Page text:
Mount Huangshan is fantastic for its strange pines growing everywhere on peaks from 800 metres above sea level to the heights with immensely various postures-sticking out, sleeping, bowing, facing, upward, bending, reaching out, coiling, and hanging. The dark green and short needle-shaped leaves, the flat and spreading cap, the lopsided boughs and the stout and the grotesque trunks are the results of struggling against strong mists and storms. The “Cushion Pine,” “Phoenix Pine,” “Chessboard Pine,” “Black Tiger Pine,” “Sleeping Dragon Pine,” and the “Welcoming Pine” all are tenaciously struggling under the harshest conditions. The “Welcoming Pine” spreading out all its branches in one direction seems to embrace tourists both from home and abroad Mount Huangshan has a mysterious glamour for its spectacular sea of clouds all the year round. Geographically it is divided into give areas, which are called Five Seas: Front Sea, Back Sea, East Sea, West Sea, and Heavenly Sea. Once the sea of cloud is formed, it is magnificent and stretching to the horizon. Valleys and peaks are all submerged in the great waves of mists and clouds in the brightly sunny days. Sometimes the mountains in the clouds and fog, like islands in a raging sea, are playing hide-and-seek with visitors.
Mount Huangshan has a mysterious power of attraction for its world-famous hot springs, which were exploited over 1,000 years ago. It neither dries up nor overflows. Its temperature remains at 42℃, fit for both drink and bath. The water is a rare spring of carbonated type with remarkable curative effect on diseases of digestive system, nervous system, blood system, and the system of consciousness of motion. In addition, the waterfalls, the harping spring, limpid pools and clear streams are also eye-catching and will be even more enchanting after rain.
Mount Huangshan is not only beautiful in scenery, but also rich in natural resources. Profuse in medical herbs and alive with rare birds and animals, it is an ideal place for the study of flora and fauna.
Mount Huangshan is one of China’s best scenic areas. Xu Xiake 徐霞客 (1584-1641), a famous writer of travel books of the Ming Dynasty said:“ Having toured the Five Great Mountains, I wouldn’t care to visit other mountains; but I despised all the Five Great Mountains after I came back from Mount Huangshan.” Indeed, Mount Huangshan is everything: Mount Tai’s grandeur, Mount Hua’s power, Mount Heng’s clouds, Mount Lu’s waterfalls and Mount Emei’s clarity and cool.
Tourists can ascend to the White Goose Ridge 白鹅岭 in a cable car jointly managed by China and Japan. It takes only 8 minutes for a single trip. Tourists can enjoy mountain view through the windows of the cable car. The cableway goes up 773 metres above the ground, and tourists will be filled with apprehension while looking down at the steep cliffs and deep valleys.
The four ultimate beauties 四绝of Mount Huangshan are oddly shaped pines 奇松, its spectacular rocky peaks 怪石, sea of clouds 云海，and crystal-clear mountain hot springs 温泉。The scenes of Mount Huangshan are “the most spectacular under heavev.” Mount Huangshan is worthy of such praise.
The Mount Huangshan National Scenery Area won the Melina Mercouri Award for conservation and management of cultural scenery from the United Nations Educational, Scientific and Cultural Organization 联合国教科文组织。A ceremony was held early March 2000 in Beijing. The mountain is said to be one of the most famous natural scenic spots in China. In 1990, it was inscribed on the List of the World Cultural and Natural Heritages of UNESCO. Since then the local government has made great efforts to protect and manage the cultural and natural scenery of the area.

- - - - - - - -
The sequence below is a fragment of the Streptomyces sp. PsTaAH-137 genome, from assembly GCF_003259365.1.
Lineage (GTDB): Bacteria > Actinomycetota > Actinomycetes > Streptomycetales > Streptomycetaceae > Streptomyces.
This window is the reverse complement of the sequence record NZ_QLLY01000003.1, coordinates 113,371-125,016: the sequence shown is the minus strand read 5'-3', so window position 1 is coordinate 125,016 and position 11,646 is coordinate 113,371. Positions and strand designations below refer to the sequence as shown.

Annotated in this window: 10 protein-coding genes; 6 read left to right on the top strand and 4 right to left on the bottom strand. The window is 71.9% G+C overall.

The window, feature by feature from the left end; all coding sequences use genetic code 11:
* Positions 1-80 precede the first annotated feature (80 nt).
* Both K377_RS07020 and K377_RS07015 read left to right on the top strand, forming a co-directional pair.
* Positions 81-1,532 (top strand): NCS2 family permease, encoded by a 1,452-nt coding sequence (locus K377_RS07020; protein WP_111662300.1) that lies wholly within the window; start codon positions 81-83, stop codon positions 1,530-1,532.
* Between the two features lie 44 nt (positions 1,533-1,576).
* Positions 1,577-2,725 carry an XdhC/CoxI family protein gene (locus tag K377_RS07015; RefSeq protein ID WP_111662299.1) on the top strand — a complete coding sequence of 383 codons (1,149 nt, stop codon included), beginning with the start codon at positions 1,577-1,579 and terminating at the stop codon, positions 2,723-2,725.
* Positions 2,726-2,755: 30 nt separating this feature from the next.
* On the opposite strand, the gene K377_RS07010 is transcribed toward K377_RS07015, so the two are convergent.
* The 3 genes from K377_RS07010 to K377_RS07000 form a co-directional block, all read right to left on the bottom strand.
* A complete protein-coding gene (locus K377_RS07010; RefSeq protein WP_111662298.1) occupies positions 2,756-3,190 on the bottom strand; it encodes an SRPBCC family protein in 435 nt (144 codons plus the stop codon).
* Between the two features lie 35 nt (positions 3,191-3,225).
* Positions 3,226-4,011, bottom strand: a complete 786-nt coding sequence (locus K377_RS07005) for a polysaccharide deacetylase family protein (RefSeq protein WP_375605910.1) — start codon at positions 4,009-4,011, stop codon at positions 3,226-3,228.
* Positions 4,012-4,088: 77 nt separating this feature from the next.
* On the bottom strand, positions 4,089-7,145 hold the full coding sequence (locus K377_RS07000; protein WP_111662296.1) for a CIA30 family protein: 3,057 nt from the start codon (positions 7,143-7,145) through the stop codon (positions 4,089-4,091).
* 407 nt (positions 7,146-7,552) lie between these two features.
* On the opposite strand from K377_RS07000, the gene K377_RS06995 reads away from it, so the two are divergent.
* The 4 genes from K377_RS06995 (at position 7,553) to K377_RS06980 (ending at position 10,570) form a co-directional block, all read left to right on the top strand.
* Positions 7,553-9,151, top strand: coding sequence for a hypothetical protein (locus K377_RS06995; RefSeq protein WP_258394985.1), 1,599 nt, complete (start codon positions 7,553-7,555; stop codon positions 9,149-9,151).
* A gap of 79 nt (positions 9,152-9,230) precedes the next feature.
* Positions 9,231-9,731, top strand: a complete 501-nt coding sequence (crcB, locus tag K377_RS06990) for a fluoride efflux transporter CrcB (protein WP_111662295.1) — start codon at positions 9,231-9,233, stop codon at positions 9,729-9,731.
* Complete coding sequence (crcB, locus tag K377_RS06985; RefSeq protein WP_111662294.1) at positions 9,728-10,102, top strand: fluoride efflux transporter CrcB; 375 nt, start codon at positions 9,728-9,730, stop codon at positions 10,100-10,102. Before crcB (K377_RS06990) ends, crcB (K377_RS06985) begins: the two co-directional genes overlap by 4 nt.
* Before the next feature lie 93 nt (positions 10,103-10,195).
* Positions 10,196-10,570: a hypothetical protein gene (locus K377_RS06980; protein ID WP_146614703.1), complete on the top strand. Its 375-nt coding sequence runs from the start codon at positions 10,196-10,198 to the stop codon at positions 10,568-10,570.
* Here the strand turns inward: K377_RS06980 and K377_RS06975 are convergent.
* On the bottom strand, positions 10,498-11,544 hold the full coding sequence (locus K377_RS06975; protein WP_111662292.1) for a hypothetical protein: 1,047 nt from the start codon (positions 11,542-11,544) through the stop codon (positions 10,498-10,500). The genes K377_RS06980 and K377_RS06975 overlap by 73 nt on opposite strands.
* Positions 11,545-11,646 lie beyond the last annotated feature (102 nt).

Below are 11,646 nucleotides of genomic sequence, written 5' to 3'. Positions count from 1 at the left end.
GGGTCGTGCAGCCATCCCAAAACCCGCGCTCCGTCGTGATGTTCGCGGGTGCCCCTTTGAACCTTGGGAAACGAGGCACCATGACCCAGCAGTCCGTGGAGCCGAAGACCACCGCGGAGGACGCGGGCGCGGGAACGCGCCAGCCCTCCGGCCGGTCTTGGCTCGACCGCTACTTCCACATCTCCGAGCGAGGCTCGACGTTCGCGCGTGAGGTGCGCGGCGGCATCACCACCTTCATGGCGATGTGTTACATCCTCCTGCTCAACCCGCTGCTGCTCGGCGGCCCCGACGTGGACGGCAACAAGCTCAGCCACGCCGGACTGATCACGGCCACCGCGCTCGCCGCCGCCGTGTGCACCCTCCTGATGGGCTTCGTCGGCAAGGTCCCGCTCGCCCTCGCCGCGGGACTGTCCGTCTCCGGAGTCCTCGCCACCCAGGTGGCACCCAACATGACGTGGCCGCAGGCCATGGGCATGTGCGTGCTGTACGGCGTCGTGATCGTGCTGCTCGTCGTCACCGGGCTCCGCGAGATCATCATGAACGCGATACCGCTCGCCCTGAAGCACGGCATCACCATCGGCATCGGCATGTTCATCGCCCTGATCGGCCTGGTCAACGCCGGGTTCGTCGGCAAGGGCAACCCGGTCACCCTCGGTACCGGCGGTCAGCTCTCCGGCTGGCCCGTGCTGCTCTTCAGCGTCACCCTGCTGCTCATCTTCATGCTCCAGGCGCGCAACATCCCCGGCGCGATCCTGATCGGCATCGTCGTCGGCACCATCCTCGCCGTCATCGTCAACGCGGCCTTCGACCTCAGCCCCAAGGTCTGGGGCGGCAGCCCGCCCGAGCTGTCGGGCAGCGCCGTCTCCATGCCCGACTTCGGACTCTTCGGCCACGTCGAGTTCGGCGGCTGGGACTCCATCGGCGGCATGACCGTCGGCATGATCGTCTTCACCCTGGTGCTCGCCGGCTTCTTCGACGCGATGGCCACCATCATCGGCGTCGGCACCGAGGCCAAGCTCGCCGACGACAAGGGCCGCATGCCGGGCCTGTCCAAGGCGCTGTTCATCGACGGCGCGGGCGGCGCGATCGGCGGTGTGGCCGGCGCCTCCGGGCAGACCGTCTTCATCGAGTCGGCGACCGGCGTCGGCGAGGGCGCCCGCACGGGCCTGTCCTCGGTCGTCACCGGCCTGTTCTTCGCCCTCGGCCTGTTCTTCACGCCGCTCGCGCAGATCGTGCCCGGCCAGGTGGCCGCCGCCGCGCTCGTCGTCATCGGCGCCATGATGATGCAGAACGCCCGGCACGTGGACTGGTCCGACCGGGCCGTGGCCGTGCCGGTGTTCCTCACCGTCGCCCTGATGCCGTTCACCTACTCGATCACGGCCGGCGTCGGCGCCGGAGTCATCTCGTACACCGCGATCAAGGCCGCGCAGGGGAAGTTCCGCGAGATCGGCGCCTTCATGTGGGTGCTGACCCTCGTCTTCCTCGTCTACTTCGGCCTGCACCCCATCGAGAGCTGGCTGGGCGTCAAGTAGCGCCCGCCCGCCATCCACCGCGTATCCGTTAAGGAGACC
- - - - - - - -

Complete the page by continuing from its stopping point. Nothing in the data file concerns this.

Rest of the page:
Mount Jiuhua 九华山
Ksitigarbha/Dizang (地藏道场) (the Bodhisattva of Salvation) is enshrined on Mount Jiuhua.
Mount Jiuhua 九华山 in Anhui Province, is one of the four Buddhist shrines, the other three are Mount Wutai 五台山 in Shanxi Province, Mount Emei 峨眉山 in Divhusn Province, and Mount Putuo 普陀山 in Zhejiang Province in China.
It is said that Ksitigarbha or Dizang (the Bodhisattva of Salvation) is enshrined on Mount Jiuhua﹡.Ksitigarbha is one of the Mahayana Bodhisattvas of Buddhism. Buddhism relates that after the death of Sakyamuni and begore the emergence of Maitreya, Ksitigarbha was the Bodhisattva that saved all the living creatures in heaven and in hell. Like the earth, he was believed to have posse4ssed an unlimited amount of the best strains of seeds.
Buddhism continues that in the Tang Dynasty (618-907), the Korean prince Kim Qiaojue came to China across the sea. He meditated for 75 years at Mount Jiuhua. During that period, Bodhisattva Dizang was preached, and large-scale construction of monasteries was undertaken. The Song (960-1279),Yuan (1279-1368), Ming (1368-1644) and Qing (1644-1911) dynasties witnessed great changes. During the heyday in history, there were over 300 monasteries with more than 4,000 monks. Pilgrims came to Mount Jiuhua all the year round, and was reputed as “the Fairy City of Buddhist Kingdom”有“佛国仙城”之誉。 With the elapsing of time, only 78 nibasterues wutg iver 1,500 Buddhist images have left on Mount Jiuha.
The great poet Li Bai (701-762) in the Tang Dynasty traveled to Mount Jiuhua three times, and wrote the wonderful lines on “Nine lovely hibiscus blooms springing up, out of blue water in the far-off sky 天河挂绿水，绣出九芙蓉。”Following his example, over 300 scholars of the past dynasties have left behind more than 500 popular verses. Here exist waterfalls, springs, peaks, and clouds, all are intoxicating; temples and nunneries built against the cliffs all possess the style of dwellings of South Anhui Province. At the shrine, visitors will find beauty in tranquility and cordiality in elegance. When visitors climb up the mountain along the northern route where the scenery is most beautiful and monasteries and hiatoric sites are most numerous. Ganlusi (Sweet Dew Temple) 甘露寺， one of the four Buddhist monasteries at Mt.Jiuhua, located half way up the mountain, is now Mount Jiuhua Buddhist College. Inside the temple, halls are spacious, Buddha images numerous, and luxuriant trees and tall bamboo make the environment peaceful and quiet. Looking from a distance, visitors See this lovely Taoyan Waterfall 桃岩瀑布 at its best when the river is swollen from seasonal rains. At this time the water spills over the tiers with tremendous force, creating a strong breeze that fans mist into every nook and cranny around the falls. The view is indeed spectacular.